Although bone cancer pain can be severe and is relatively common, as it frequently arises from metastases from breast, prostate and lung tumours, relatively little is known about the basic mechanisms that generate and maintain this chronic pain. To begin to define the mechanisms that give rise to bone cancer pain, we developed a mouse model using the intramedullary injection and containment of osteolytic sarcoma cells into the mouse femur. These tumour cells induced bone destruction as well as ongoing and movement evoked pain behaviours similar to that found in patients with bone cancer pain. In addition, there was a significant neurochemical reorganization of sensory neurons that innervate the tumour bearing bone as well as in the spinal cord segments that received sensory input from the cancerous bone. This reorganization generated a neurochemical signature of bone cancer pain that was different from that observed in mouse models of chronic neuropathic or inflammatory pain. These data suggest that there is an inflammatory, neuropathic and tumorigenic component to bone cancer pain. Therefore defining when and how these different components drive bone cancer pain may allow the development of more selective analgesic agents to treat this chronic pain state.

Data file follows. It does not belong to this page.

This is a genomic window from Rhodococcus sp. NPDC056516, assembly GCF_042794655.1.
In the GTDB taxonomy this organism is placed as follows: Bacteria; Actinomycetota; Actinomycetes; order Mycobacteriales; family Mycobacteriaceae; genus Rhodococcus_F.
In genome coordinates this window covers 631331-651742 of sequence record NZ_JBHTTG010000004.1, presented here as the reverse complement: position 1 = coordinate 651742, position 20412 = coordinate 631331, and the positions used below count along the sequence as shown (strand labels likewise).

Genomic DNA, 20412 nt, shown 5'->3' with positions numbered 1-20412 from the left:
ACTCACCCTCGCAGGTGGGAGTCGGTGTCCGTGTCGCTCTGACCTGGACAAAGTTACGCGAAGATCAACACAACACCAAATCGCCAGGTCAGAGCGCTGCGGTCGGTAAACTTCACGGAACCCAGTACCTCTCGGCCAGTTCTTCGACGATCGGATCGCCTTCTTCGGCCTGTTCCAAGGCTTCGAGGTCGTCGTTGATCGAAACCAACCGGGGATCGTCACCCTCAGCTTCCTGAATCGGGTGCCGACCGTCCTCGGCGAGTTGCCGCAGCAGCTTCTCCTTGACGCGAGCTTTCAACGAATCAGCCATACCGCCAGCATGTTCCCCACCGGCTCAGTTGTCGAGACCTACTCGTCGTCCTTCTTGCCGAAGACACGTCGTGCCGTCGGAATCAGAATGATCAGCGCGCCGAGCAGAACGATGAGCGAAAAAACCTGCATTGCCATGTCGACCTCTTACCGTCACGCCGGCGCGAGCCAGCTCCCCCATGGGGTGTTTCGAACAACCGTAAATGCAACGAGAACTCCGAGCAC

|Original language||English (US)|
|Number of pages||26|
|Journal||Novartis Foundation Symposium|
|Publication status||Published - 2004|
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